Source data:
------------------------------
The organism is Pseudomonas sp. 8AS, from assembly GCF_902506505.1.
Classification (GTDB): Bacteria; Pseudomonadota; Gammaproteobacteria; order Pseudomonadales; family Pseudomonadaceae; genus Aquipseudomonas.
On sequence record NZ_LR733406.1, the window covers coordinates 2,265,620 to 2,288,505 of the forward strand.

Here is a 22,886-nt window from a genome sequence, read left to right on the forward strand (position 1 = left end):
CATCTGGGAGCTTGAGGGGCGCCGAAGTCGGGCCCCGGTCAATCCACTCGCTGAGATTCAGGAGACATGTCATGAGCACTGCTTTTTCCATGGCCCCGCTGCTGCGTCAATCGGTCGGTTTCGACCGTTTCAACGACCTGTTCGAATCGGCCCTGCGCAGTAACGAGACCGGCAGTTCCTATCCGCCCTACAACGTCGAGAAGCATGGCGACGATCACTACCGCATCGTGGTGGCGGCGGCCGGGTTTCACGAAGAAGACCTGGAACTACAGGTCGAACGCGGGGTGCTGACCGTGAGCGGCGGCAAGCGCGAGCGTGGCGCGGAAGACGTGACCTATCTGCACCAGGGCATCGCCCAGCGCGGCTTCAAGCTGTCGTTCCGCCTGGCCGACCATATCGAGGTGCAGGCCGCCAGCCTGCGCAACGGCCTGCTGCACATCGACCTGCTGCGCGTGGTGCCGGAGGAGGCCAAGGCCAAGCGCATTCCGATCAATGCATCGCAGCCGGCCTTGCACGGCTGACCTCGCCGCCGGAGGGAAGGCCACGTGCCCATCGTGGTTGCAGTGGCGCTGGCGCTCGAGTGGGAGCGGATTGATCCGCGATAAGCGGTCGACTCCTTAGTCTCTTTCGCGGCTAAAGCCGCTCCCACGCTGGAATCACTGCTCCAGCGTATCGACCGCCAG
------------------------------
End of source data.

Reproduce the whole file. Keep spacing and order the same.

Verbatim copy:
The organism is Pseudomonas sp. 8AS, from assembly GCF_902506505.1.
Classification (GTDB): Bacteria; Pseudomonadota; Gammaproteobacteria; order Pseudomonadales; family Pseudomonadaceae; genus Aquipseudomonas.
On sequence record NZ_LR733406.1, the window covers coordinates 2,265,620 to 2,288,505 of the forward strand.

Here is a 22,886-nt window from a genome sequence, read left to right on the forward strand (position 1 = left end):
CATCTGGGAGCTTGAGGGGCGCCGAAGTCGGGCCCCGGTCAATCCACTCGCTGAGATTCAGGAGACATGTCATGAGCACTGCTTTTTCCATGGCCCCGCTGCTGCGTCAATCGGTCGGTTTCGACCGTTTCAACGACCTGTTCGAATCGGCCCTGCGCAGTAACGAGACCGGCAGTTCCTATCCGCCCTACAACGTCGAGAAGCATGGCGACGATCACTACCGCATCGTGGTGGCGGCGGCCGGGTTTCACGAAGAAGACCTGGAACTACAGGTCGAACGCGGGGTGCTGACCGTGAGCGGCGGCAAGCGCGAGCGTGGCGCGGAAGACGTGACCTATCTGCACCAGGGCATCGCCCAGCGCGGCTTCAAGCTGTCGTTCCGCCTGGCCGACCATATCGAGGTGCAGGCCGCCAGCCTGCGCAACGGCCTGCTGCACATCGACCTGCTGCGCGTGGTGCCGGAGGAGGCCAAGGCCAAGCGCATTCCGATCAATGCATCGCAGCCGGCCTTGCACGGCTGACCTCGCCGCCGGAGGGAAGGCCACGTGCCCATCGTGGTTGCAGTGGCGCTGGCGCTCGAGTGGGAGCGGATTGATCCGCGATAAGCGGTCGACTCCTTAGTCTCTTTCGCGGCTAAAGCCGCTCCCACGCTGGAATCACTGCTCCAGCGTATCGACCGCCAG